Petitioner Revises Petition on Constitutional Justices’ Age Limit

Constitutional Age Limit

Meanwhile, in case No. 153/PUU-XXI/2023, the Petitioner challenged Article 15 paragraph (2) letter d, Article 23 paragraph (1) letter d, and Article 26 paragraph (1) letter b of the Constitutional Court Law. He argued that he had constitutional rights and equal opportunity to become a justice as stipulated in Article 27 paragraph (3), Article 28D paragraphs (1) and (3), and Article 24C paragraph (5) of the 1945 Constitution because he holds a law degree, especially in constitutional law, and works as an advocate, thus meeting the requirements for a constitutional justice. However, because the minimum age requirement has often been changed to be higher without clear rationale—currently 55 years—it had caused him constitutional harm.

In its legal opinions, delivered by Constitutional Justice M. Guntur Hamzah, the Court stated that the Petitioner had given a reason why his petition differed from the petition No. 81/PUU-XXI/2023, but essentially similarly challenged the minimum age for constitutional justices that have been amended several times. Because of it, the Petitioner, who aspires to become a constitutional justice, felt there was uncertainty on when he would meet the age requirement to apply for a candidacy. The Court, however, emphasized that it stands by its stance as is shown in the aforementioned quote of legal opinion that any changes in relation to the requirements for constitutional justices—especially minimum age, retirement age, and term of office—law amendments are generally reasonable since there is a demand that the law always keeps up with the times as long as it does not threaten judicial independence as is stipulated in Article 24 paragraph (1) of the 1945 Constitution.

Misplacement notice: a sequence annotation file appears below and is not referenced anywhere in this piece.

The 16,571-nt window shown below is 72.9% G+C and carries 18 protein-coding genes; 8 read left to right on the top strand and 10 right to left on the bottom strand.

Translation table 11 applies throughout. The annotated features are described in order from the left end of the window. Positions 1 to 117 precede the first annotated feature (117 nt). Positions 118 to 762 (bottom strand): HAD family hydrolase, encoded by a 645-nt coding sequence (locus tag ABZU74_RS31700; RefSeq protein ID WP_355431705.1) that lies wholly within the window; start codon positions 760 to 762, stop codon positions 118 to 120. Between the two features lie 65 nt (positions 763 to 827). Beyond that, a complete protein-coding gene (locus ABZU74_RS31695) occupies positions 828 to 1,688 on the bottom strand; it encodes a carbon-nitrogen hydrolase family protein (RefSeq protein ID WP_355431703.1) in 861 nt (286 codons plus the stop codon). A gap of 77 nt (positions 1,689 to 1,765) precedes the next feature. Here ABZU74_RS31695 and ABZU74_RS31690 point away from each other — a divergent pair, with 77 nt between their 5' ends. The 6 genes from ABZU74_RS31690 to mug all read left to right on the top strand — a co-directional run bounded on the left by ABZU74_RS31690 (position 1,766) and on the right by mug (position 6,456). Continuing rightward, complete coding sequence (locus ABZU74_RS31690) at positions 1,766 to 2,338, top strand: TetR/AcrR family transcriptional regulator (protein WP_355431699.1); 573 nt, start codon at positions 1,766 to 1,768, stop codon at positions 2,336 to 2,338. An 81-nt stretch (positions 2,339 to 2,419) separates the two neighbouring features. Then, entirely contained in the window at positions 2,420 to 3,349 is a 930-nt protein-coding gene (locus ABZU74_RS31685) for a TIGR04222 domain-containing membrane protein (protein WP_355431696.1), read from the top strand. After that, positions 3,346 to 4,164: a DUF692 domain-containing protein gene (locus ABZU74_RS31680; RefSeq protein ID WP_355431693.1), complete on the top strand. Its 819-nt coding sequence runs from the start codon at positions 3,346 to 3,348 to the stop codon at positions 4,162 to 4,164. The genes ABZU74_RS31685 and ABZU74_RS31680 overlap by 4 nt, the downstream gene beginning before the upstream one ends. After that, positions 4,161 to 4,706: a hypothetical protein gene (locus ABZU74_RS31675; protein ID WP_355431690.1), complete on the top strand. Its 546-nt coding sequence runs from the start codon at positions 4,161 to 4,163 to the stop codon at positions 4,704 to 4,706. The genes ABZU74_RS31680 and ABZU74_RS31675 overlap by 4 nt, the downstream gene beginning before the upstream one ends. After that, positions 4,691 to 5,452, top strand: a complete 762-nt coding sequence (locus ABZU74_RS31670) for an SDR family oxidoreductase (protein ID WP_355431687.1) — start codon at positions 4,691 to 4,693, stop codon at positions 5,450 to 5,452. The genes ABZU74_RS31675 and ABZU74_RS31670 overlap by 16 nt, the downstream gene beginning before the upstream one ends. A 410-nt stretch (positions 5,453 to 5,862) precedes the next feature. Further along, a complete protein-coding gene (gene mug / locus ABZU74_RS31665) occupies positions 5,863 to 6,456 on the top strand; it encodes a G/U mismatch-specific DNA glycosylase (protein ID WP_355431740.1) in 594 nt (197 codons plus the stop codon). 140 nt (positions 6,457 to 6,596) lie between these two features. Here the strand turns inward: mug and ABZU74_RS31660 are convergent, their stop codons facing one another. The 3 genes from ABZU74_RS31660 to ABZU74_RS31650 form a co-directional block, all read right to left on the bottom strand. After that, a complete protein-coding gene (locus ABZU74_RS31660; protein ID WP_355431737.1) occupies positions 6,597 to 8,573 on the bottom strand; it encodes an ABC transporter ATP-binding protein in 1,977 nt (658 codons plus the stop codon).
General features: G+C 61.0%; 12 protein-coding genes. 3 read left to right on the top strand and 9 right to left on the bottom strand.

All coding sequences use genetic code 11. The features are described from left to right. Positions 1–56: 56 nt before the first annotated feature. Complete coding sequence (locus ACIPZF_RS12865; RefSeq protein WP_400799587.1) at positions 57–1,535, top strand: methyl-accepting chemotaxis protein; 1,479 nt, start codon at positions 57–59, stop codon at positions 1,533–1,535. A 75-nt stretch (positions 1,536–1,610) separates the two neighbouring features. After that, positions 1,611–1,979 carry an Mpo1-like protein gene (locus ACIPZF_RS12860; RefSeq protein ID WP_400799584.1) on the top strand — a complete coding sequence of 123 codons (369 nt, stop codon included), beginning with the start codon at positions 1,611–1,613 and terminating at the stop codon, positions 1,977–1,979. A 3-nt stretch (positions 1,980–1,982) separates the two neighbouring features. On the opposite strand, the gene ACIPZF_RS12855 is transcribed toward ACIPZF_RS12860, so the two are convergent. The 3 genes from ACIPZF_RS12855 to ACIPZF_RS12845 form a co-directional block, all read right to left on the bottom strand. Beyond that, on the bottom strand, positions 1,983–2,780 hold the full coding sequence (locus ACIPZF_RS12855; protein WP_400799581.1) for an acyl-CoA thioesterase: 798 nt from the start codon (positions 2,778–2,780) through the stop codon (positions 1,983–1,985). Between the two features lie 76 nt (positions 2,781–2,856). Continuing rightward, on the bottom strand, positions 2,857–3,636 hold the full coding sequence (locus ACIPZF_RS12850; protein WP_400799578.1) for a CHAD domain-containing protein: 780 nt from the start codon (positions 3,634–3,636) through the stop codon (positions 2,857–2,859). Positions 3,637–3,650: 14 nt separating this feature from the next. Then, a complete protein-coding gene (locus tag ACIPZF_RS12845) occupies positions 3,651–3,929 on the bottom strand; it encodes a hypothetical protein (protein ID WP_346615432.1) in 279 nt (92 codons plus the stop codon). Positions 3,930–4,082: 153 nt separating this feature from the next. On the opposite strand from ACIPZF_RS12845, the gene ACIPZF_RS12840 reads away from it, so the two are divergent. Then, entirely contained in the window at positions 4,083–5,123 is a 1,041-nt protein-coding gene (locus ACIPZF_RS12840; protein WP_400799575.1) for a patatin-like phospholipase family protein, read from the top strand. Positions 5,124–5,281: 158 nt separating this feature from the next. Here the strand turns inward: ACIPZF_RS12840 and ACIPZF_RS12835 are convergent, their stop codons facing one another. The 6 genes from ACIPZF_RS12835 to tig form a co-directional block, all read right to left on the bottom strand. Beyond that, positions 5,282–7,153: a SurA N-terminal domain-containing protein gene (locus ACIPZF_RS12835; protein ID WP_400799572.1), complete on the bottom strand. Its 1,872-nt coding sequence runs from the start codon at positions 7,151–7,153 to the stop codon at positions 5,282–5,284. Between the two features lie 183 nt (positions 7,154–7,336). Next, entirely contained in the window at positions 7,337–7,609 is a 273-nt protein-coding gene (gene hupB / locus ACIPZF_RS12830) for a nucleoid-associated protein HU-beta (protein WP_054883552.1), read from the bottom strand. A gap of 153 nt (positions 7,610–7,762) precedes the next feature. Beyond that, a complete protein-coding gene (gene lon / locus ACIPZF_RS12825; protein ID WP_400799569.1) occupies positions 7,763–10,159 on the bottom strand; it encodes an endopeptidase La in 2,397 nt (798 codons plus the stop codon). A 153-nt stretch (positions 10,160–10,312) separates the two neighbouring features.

“In the event that there is a change to the Constitutional Court Law, the change applies to prospective constitutional justices to be proposed by the proposing institutions as has been emphasized and considered in the Constitutional Court Decision No. 81/PUU-XXI/2023,” Justice Guntur read.

In his petitum, the Petitioner proposed an additional alternative requirement “or has received a recommendation from at least 2 (two) professors of constitutional law and state administration” if the minimum age remains at fifty-five years of age. After examining the petition, the Court found that the Petitioner had not explained clearer criteria for the professors to be granted the authority to give recommendation to the proposing institutions.

The Court also stated that the requirement of minimum age for constitutional justices cannot be compared with the requirement of two recommendations from professors. In addition, there is no fundamental basis for the argument. Therefore, the Court stressed, it is inappropriate to compare the alternative requirement of recommendations and the age requirement. The unclear criteria for professors and its irrelevance as an alternative requirement, the Court argued, means the alternative requirement was irrelevant to consider.

“Therefore, the Petitioner’s argument on the judicial review of Article 15 paragraph (2) letter d of Law No. 7 of 2020 is unconstitutional if not interpreted as ‘is 55 (fifty-five) years old at the minimum or has received a recommendation from at least 2 (two) professors of constitutional law and state administration’ is legally groundless,” Justice Guntur concluded.

Author       : Fauzan Febriyan/L. A. P.
Editor        : Lulu Anjarsari P.
PR            : Tiara Agustina
Translator  : Yuniar Widiastuti (NL)

Disclaimer: The original version of the news is in Indonesian. In case of any differences between the English and the Indonesian versions, the Indonesian version will prevail.


Wednesday, January 31, 2024 | 14:52 WIB 57